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Statement on Kenya initiatives to overcome violence

The World Council of Churches welcomes the initiative taken by people of faith all across Kenya to continue praying for a peaceful end to the crisis that swept through the country following the violent aftermath of the recent elections.

10 January 2008

9 January 2008

The World Council of Churches welcomes the initiative taken by people of faith all across Kenya to continue praying for a peaceful end to the crisis that swept through the country following the violent aftermath of the recent elections.

While the situation continues to be critical, some signs of hope can be seen. In the context of diffusing tension and promoting a constructive dialogue between the parties, we welcome the decision of Hon. Raila Odinga to call off public rallies and we are pleased that President Kibaki has invited opposition leader Raila Odinga and religious leaders to a meeting on Friday as well as Ghanaian President John Kufuor, in his position as the AU chairman, to visit the country.

We hope that his visit will help break the political stalemate and that his efforts to get President Mwai Kibaki and opposition leader Raila Odinga to meet and work toward ending the country's crisis and moving toward healing and national reconciliation will be met with success. Peace efforts should be supported by the government, the opposition and the whole civil society. We call on the political leaders, especially President Kibaki and Hon. Raila Odinga, to refrain from taking decisions that might frustrate the process towards dialogue for a peaceful resolution of the conflict.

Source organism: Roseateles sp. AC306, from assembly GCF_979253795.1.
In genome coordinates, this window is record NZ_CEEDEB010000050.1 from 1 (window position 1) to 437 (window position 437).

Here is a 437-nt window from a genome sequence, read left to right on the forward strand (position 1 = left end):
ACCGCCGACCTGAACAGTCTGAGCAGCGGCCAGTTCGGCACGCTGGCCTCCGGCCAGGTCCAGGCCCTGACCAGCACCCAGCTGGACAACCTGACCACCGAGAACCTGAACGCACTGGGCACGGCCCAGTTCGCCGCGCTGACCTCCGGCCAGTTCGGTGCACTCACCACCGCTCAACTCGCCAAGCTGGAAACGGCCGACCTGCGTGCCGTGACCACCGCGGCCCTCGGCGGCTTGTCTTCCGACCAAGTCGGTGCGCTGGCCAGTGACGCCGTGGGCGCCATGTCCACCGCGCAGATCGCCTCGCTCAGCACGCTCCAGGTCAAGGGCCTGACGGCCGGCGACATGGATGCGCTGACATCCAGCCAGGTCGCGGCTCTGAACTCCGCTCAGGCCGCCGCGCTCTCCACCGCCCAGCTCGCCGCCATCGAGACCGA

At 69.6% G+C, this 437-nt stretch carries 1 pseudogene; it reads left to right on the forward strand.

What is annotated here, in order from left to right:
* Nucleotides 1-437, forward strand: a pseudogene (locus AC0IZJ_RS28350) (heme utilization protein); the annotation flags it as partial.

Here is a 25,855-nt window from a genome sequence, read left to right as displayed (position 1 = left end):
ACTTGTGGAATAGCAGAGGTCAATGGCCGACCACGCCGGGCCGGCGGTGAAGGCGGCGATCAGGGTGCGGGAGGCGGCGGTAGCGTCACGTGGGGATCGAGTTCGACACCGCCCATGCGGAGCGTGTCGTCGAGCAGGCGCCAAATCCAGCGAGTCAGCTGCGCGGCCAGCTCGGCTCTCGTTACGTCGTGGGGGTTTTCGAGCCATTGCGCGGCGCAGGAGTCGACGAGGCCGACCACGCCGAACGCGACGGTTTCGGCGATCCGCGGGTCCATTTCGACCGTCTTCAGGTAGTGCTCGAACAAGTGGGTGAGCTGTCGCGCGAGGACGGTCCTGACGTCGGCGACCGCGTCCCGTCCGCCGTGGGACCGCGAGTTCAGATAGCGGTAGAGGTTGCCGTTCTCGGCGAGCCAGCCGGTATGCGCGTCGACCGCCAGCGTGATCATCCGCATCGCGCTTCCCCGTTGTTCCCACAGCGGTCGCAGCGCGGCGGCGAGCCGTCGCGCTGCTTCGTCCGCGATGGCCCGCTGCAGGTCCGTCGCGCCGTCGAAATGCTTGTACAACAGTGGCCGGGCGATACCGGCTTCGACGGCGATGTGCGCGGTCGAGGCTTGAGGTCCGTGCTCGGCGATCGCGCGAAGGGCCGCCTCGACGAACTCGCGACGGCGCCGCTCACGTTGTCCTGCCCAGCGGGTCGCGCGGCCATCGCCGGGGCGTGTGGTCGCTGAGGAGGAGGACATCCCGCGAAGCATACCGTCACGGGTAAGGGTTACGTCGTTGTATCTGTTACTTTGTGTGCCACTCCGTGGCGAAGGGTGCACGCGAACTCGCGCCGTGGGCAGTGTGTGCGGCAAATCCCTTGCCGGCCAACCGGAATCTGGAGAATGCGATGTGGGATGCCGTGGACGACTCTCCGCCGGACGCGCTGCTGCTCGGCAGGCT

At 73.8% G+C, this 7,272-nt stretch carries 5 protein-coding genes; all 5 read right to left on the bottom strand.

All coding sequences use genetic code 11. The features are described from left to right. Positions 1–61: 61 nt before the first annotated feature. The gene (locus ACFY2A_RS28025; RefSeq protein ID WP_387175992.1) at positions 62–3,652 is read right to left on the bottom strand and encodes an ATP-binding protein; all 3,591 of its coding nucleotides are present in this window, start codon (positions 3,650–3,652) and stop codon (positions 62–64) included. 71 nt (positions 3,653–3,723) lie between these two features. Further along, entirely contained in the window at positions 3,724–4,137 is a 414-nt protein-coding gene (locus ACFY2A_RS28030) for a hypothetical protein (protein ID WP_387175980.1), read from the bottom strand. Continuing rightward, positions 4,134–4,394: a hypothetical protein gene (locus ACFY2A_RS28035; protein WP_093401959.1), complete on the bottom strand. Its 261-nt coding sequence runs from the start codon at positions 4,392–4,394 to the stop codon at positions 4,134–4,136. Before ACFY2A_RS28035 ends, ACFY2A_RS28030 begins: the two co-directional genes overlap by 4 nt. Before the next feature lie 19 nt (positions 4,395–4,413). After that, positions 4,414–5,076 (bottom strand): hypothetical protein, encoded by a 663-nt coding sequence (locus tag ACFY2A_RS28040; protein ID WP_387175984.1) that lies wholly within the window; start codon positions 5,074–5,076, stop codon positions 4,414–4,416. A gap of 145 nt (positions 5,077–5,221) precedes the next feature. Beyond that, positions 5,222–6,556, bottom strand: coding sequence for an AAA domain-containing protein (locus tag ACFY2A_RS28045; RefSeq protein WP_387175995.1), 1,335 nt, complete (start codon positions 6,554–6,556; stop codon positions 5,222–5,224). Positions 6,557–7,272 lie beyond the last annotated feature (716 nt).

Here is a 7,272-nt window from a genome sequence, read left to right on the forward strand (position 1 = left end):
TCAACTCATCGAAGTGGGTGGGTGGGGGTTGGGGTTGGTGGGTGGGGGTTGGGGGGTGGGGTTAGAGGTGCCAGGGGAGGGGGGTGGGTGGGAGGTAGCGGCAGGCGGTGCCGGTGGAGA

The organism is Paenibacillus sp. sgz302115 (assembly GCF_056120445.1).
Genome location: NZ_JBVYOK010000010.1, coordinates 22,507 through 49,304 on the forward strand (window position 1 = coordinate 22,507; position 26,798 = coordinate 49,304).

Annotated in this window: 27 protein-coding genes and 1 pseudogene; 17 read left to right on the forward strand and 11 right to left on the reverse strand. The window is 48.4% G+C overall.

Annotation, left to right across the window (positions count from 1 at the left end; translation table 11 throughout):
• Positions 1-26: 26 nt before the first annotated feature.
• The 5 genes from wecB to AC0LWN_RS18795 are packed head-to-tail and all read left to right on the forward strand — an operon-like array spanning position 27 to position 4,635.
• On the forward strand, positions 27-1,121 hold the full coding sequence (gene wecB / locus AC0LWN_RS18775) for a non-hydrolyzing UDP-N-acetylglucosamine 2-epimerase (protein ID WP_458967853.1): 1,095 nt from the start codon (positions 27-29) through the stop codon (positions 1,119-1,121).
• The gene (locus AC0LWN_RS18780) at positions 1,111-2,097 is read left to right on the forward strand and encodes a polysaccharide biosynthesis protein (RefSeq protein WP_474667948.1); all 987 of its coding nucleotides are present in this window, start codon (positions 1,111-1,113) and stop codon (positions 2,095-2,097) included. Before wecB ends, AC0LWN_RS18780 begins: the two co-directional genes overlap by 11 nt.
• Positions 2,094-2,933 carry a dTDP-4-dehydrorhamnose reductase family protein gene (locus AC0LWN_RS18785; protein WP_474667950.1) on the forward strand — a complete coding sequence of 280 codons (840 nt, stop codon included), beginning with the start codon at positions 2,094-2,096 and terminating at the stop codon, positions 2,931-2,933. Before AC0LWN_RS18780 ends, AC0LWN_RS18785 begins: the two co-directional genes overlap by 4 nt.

At the same time we want to recognize and applaud how the churches of Kenya are doing their part in pursuing the common good of their communities and country. There is an urgent need to put an end to the mayhem of violence and the churches of Kenya know they have a leading role to play in the process of peace, reconciliation and healing.

Churches should be on the front line in ensuring respect for human life and seeking peace and reconciliation. This is a time when the ministry of healing and reconciliation of the churches is deeply needed in the country.

During the last weeks churches have been strongly involved in resolving the situation and calling for peace. It was through the hard work of the general secretary of the All Africa Conference of Churches and other religious leaders that Nobel peace laureate Archbishop Desmond Tutu was able to visit Kenya at the height of the violence and initiate the process of dialogue between the government and opposition.

The National Council of Churches of Kenya (NCCK) sponsored a peace march held last Saturday while churches throughout the country joined in prayers for peace in Sunday services. Church leaders must continue to rise above ethnic differences and politics and call for an end to the disputes.

We appeal to churches around the world to continue to pray for the Kenyan people and churches and to provide humanitarian aid through ecumenical partners in Kenya to communities affected by the violence.

The World Council of Churches continues to monitor closely the developments in the country and praises the work of the Kenyan churches. We encourage them to continue their witness. For our part, the WCC is preparing a Living Letters delegation to visit the country in the coming weeks for the purpose of showing the solidarity of churches around the world with our brothers and sisters in Kenya.

Living Letters is part of the WCC initiative Decade to Overcome Violence. Teams of international church leaders visit churches in situations of conflict offering support and encouragement in overcoming violence.

Rev. Dr Samuel Kobia
General secretary
World Council of Churches